Got Keys?

By Cyberquill 09/14/201513 Comments

If you’re like most people, you own not one but several keys, a good number of which you prize so highly that you carry them around with you at all times.

But what is a key for? What does it represent?

A key represents two things. It represents (1) a border, and (2) the fear that this border may be crossed by anyone except yourself and perhaps a limited number of other designated copy holders of precisely that key.

In other words, show me an unapologetic key holder, and I’ll show you a xenophobe. For how can you be one without the other?

If you insist that you don’t have a xenophobic bone in your body, I suggest you walk your talk and unlock all your doors (front door, car door, garden gate, etc.) and then throw away all your keys.

After all, it’s enough to simply close your apartment door in order to protect yourself from that chilly draft
wafting in from the hallway. No need to lock it.

Should you prefer to lock it anyhow, what exactly are you afraid of?

Would it be entirely unreasonable to assume that among your worries resides a fear of strangers with potentially less than noble designs trespassing into a territory that you have designated as your holy sanctum? Or even a fear of benevolent visitors, strangers or otherwise, just waltzing in unannounced at all hours, whether you’re in the mood to receive them or not?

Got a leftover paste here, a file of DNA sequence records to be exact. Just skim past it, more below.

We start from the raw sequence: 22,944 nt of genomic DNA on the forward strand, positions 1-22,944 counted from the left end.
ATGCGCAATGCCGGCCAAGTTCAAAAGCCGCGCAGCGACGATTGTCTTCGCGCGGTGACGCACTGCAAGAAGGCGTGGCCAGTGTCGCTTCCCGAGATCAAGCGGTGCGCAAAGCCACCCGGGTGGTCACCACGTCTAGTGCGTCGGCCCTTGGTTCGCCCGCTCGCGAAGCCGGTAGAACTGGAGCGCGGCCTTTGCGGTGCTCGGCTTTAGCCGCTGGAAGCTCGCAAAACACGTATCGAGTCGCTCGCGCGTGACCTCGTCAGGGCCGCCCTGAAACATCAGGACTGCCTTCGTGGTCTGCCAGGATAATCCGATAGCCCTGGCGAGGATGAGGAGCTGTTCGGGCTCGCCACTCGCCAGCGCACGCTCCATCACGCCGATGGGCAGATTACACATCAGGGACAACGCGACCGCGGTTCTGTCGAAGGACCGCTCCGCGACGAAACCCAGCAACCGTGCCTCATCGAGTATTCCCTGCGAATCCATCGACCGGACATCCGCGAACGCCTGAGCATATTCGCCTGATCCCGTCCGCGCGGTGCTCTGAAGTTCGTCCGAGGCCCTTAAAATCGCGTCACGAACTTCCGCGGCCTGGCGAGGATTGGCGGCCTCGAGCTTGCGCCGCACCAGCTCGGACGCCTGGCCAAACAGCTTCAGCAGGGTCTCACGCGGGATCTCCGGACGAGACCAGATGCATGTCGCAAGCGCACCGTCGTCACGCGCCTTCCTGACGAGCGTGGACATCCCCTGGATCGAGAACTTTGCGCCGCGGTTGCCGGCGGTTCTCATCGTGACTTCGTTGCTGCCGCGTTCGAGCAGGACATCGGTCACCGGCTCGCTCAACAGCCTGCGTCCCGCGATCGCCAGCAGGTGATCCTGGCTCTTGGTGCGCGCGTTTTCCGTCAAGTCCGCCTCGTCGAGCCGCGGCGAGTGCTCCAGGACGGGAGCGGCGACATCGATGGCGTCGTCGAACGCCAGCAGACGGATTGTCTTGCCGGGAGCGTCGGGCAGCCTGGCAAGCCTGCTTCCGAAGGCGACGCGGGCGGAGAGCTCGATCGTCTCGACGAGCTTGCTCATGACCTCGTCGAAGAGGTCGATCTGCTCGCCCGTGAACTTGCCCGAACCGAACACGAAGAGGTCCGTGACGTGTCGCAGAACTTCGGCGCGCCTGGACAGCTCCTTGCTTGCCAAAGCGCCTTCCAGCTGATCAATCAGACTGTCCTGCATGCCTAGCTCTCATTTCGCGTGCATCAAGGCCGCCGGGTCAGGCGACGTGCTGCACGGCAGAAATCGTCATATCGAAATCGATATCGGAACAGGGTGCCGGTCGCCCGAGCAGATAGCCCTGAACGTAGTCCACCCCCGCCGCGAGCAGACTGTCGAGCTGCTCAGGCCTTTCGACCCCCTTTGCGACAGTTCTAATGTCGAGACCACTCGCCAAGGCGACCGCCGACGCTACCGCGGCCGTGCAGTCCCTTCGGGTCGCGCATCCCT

See, there are all these well-intentioned do-gooders, who, as a matter of principle, rail against walls and fences, agitating for open borders and extending a virtually illimitable welcome to all comers, and yet these same people, somewhat out of step with their own highfalutin message of untrammeled inclusion, then turn around and reflexively bolt the portals to their personal premises as if doing so where the most natural and commonsensical safeguard in the world.

What’s that all about?

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  • Richard

    I agree with your final paragraph.

    When we were first married and in our first house, we frequently came down in the morning to find that we had inadvertently left the the front door wide open. I don’t remember having any particular views about migrants in those days, and that was after the large-scale migration from the Caribbean. Not long after was the arrival of asian refugees from Uganda. Despite the rumours and isolated incidents there was mostly good-natured acceptance of the new residents. It was, after all, a matter of pride that Britain wanted to be a place of safety to those who accepted the country’s ways.

    Later refusals to integrate, denigration of the country, violence and economic advantage-taking made people more wary. In particular they watched the demands and behaviour of illegal immigrants and potential illegal immigrants as well as the unreasonable expectations of some EU migrants.

    Thus we now raise the drawbridge, lock as many doors as we can and have a burglar alarm with a line to the police.

    • Cyberquill

      You have a drawbridge to your house? Do you have a moat, too?